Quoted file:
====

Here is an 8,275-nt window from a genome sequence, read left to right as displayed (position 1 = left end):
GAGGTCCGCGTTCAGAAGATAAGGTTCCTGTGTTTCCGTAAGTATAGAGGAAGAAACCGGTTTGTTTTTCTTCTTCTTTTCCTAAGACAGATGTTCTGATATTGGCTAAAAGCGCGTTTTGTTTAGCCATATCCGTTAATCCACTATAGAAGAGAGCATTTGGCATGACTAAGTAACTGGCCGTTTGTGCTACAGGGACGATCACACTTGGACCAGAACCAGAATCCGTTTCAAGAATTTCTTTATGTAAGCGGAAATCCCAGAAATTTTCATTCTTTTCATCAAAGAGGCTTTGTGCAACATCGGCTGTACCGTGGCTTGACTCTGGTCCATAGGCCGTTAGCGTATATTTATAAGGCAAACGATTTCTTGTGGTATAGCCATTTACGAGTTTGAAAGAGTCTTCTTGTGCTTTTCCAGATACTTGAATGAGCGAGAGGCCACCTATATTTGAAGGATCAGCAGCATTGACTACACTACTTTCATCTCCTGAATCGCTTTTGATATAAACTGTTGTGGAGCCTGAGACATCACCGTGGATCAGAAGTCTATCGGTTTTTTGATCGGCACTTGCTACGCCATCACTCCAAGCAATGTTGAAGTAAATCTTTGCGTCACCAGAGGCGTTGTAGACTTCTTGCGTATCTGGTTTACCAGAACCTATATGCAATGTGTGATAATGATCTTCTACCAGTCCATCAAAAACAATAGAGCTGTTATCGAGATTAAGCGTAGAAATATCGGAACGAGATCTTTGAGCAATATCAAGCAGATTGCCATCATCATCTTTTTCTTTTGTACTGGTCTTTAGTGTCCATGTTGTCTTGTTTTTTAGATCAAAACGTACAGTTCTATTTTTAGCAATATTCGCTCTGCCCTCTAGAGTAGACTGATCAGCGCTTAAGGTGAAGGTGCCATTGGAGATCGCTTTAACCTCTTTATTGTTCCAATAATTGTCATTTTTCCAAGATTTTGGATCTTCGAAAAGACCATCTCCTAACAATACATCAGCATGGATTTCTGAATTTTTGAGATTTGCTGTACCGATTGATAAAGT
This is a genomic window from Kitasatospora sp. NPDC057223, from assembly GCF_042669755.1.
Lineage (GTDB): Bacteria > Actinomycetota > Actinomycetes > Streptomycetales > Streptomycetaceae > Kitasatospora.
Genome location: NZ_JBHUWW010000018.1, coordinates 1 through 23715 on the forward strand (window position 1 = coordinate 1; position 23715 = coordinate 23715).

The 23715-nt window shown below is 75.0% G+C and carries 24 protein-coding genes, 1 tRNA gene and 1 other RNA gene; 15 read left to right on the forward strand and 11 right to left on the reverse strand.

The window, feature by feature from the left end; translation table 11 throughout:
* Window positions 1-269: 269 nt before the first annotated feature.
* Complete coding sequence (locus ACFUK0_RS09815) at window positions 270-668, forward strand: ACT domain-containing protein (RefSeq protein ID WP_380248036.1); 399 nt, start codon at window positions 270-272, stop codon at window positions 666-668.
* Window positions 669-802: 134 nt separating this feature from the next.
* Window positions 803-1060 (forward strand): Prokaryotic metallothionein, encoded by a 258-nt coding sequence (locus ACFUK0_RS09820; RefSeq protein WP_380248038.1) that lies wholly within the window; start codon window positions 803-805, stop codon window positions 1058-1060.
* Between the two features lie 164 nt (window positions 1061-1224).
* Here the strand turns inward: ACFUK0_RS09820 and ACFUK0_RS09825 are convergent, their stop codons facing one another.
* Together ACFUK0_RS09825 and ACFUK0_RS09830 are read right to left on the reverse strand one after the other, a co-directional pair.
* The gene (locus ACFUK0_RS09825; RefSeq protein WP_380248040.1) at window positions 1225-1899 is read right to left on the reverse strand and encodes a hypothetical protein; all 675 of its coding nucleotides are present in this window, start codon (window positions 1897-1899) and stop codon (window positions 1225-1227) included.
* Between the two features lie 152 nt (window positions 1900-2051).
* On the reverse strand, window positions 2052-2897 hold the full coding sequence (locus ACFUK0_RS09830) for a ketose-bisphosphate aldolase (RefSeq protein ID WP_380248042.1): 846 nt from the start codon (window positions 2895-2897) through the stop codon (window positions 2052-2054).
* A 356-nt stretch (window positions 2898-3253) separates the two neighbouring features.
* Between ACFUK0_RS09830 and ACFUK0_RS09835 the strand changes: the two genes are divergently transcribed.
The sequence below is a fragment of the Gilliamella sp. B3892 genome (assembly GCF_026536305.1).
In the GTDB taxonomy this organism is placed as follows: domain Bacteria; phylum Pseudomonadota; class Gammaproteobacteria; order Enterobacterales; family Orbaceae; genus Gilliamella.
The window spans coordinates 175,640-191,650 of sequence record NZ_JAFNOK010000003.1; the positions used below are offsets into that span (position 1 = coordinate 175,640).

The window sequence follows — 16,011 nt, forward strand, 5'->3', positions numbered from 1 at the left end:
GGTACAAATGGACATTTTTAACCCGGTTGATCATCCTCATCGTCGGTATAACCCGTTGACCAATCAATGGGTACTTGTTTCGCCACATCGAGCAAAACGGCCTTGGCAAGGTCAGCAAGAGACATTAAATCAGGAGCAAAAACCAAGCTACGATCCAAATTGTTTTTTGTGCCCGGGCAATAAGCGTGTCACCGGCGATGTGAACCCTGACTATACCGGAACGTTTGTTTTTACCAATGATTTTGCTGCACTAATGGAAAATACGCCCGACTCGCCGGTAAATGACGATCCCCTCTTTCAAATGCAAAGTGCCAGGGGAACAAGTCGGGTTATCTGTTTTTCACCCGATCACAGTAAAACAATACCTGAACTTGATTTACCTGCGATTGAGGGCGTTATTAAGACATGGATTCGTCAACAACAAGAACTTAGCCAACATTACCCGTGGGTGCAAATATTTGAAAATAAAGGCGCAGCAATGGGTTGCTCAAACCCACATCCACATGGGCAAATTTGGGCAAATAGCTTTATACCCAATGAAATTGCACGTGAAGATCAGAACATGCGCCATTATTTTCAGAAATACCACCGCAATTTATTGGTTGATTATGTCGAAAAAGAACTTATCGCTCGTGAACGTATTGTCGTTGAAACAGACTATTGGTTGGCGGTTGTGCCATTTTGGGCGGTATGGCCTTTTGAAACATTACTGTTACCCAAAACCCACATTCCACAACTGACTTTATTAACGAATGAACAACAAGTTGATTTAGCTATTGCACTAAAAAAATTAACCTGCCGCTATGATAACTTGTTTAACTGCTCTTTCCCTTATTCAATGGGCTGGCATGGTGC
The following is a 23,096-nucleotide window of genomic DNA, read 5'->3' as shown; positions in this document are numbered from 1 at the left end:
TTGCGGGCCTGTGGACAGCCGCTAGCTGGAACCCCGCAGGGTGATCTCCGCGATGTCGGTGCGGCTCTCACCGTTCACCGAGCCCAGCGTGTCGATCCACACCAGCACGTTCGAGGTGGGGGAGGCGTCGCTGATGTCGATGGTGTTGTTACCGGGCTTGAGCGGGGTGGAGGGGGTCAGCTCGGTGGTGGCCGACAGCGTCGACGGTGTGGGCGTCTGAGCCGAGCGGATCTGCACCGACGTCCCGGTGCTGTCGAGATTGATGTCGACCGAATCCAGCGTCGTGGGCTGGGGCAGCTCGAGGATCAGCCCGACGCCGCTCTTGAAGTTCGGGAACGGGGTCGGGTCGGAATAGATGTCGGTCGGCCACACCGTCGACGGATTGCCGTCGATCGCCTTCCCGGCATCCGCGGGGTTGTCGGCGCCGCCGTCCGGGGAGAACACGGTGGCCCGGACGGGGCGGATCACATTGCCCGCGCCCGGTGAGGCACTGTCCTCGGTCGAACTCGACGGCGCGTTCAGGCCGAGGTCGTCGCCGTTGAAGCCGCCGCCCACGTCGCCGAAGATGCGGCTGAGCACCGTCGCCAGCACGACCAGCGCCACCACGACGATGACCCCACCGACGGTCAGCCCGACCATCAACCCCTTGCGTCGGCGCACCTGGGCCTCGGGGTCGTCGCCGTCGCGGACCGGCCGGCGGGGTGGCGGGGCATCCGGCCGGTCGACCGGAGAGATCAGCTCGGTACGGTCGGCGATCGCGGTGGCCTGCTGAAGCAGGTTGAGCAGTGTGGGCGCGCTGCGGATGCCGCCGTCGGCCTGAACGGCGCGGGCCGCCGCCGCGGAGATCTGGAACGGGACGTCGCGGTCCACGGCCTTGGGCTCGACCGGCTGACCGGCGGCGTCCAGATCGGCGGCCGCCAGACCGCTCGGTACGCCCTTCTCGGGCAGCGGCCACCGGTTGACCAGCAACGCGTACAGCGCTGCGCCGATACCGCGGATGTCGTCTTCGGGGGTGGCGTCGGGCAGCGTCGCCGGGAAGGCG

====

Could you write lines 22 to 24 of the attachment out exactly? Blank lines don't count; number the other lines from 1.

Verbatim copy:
The window spans coordinates 175,640-191,650 of sequence record NZ_JAFNOK010000003.1; the positions used below are offsets into that span (position 1 = coordinate 175,640).

The window sequence follows — 16,011 nt, forward strand, 5'->3', positions numbered from 1 at the left end:
GGTACAAATGGACATTTTTAACCCGGTTGATCATCCTCATCGTCGGTATAACCCGTTGACCAATCAATGGGTACTTGTTTCGCCACATCGAGCAAAACGGCCTTGGCAAGGTCAGCAAGAGACATTAAATCAGGAGCAAAAACCAAGCTACGATCCAAATTGTTTTTTGTGCCCGGGCAATAAGCGTGTCACCGGCGATGTGAACCCTGACTATACCGGAACGTTTGTTTTTACCAATGATTTTGCTGCACTAATGGAAAATACGCCCGACTCGCCGGTAAATGACGATCCCCTCTTTCAAATGCAAAGTGCCAGGGGAACAAGTCGGGTTATCTGTTTTTCACCCGATCACAGTAAAACAATACCTGAACTTGATTTACCTGCGATTGAGGGCGTTATTAAGACATGGATTCGTCAACAACAAGAACTTAGCCAACATTACCCGTGGGTGCAAATATTTGAAAATAAAGGCGCAGCAATGGGTTGCTCAAACCCACATCCACATGGGCAAATTTGGGCAAATAGCTTTATACCCAATGAAATTGCACGTGAAGATCAGAACATGCGCCATTATTTTCAGAAATACCACCGCAATTTATTGGTTGATTATGTCGAAAAAGAACTTATCGCTCGTGAACGTATTGTCGTTGAAACAGACTATTGGTTGGCGGTTGTGCCATTTTGGGCGGTATGGCCTTTTGAAACATTACTGTTACCCAAAACCCACATTCCACAACTGACTTTATTAACGAATGAACAACAAGTTGATTTAGCTATTGCACTAAAAAAATTAACCTGCCGCTATGATAACTTGTTTAACTGCTCTTTCCCTTATTCAATGGGCTGGCATGGTGC